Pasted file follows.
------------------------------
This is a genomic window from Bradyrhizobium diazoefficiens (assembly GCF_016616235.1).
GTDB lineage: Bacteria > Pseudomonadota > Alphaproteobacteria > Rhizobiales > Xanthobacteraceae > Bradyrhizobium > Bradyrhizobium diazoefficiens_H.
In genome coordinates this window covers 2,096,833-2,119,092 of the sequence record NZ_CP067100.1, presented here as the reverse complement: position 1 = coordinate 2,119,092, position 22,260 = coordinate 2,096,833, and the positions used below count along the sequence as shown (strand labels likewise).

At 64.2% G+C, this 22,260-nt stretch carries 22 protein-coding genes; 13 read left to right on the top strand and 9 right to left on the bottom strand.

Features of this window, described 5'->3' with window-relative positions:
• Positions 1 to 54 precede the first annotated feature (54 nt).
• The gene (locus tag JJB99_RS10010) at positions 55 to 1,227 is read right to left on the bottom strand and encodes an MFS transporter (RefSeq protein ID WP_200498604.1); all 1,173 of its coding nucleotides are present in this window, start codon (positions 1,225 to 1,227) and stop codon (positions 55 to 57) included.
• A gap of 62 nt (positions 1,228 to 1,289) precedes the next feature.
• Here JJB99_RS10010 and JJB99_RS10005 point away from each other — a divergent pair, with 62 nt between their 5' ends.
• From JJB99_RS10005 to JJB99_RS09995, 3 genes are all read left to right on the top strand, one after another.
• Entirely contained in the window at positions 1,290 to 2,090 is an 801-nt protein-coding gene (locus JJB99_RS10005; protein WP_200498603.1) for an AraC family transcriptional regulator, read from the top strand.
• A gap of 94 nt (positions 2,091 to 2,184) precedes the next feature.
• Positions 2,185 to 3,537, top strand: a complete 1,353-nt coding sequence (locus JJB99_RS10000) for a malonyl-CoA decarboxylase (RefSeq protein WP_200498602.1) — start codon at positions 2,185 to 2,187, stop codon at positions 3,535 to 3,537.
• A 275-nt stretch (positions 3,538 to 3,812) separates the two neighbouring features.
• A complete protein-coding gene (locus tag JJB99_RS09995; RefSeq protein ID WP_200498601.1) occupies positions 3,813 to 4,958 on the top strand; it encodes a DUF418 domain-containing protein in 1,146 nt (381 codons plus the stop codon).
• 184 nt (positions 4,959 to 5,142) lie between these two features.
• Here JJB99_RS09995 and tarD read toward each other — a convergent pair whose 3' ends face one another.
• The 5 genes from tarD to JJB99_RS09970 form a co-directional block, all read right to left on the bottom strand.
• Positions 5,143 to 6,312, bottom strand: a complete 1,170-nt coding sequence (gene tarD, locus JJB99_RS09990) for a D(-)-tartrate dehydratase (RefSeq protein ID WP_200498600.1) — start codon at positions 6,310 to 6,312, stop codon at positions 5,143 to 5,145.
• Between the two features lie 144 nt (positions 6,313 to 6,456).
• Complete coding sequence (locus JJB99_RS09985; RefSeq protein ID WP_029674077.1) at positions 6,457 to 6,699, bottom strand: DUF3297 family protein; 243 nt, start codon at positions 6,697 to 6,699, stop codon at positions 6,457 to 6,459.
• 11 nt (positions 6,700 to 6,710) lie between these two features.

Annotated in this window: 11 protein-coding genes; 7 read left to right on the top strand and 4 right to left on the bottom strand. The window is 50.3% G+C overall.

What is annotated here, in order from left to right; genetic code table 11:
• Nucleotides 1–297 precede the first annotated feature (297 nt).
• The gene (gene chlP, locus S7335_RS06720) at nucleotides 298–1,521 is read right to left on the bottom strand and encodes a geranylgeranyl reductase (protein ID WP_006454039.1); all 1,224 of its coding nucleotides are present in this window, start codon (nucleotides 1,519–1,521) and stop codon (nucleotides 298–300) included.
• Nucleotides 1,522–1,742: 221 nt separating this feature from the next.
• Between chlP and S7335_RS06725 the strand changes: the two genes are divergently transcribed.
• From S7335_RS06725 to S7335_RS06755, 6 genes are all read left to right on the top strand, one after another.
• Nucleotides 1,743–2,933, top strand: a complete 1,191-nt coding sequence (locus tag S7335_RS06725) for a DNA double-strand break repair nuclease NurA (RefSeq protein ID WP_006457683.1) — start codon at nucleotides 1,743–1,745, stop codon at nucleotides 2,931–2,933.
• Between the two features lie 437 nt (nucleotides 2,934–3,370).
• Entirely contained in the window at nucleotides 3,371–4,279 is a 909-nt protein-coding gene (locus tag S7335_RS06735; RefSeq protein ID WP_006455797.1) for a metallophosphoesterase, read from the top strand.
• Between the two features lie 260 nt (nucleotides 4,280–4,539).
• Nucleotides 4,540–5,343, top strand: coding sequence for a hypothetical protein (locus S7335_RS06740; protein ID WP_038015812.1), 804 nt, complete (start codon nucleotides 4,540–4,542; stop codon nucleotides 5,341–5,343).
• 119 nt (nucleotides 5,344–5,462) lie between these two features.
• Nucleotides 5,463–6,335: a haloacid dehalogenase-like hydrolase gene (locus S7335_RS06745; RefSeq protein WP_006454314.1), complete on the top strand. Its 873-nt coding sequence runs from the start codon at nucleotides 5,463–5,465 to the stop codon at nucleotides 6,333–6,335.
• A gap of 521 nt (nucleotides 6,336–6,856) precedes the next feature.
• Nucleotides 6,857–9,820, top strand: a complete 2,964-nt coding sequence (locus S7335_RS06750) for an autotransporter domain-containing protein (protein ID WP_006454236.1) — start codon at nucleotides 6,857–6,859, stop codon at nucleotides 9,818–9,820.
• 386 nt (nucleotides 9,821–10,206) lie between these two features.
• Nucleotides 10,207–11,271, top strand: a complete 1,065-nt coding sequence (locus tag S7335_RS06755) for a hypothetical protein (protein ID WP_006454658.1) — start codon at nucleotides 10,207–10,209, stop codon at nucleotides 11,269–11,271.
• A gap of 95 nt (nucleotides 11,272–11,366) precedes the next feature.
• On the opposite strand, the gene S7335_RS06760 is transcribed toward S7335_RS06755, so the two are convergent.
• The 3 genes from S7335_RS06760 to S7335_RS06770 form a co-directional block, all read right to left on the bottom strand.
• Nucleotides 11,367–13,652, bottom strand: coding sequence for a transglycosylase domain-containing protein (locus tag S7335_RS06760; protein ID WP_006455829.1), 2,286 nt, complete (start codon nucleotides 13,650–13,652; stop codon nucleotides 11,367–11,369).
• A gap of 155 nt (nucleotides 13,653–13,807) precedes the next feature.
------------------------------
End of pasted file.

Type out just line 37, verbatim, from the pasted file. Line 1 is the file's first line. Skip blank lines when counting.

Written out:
• A gap of 521 nt (nucleotides 6,336–6,856) precedes the next feature.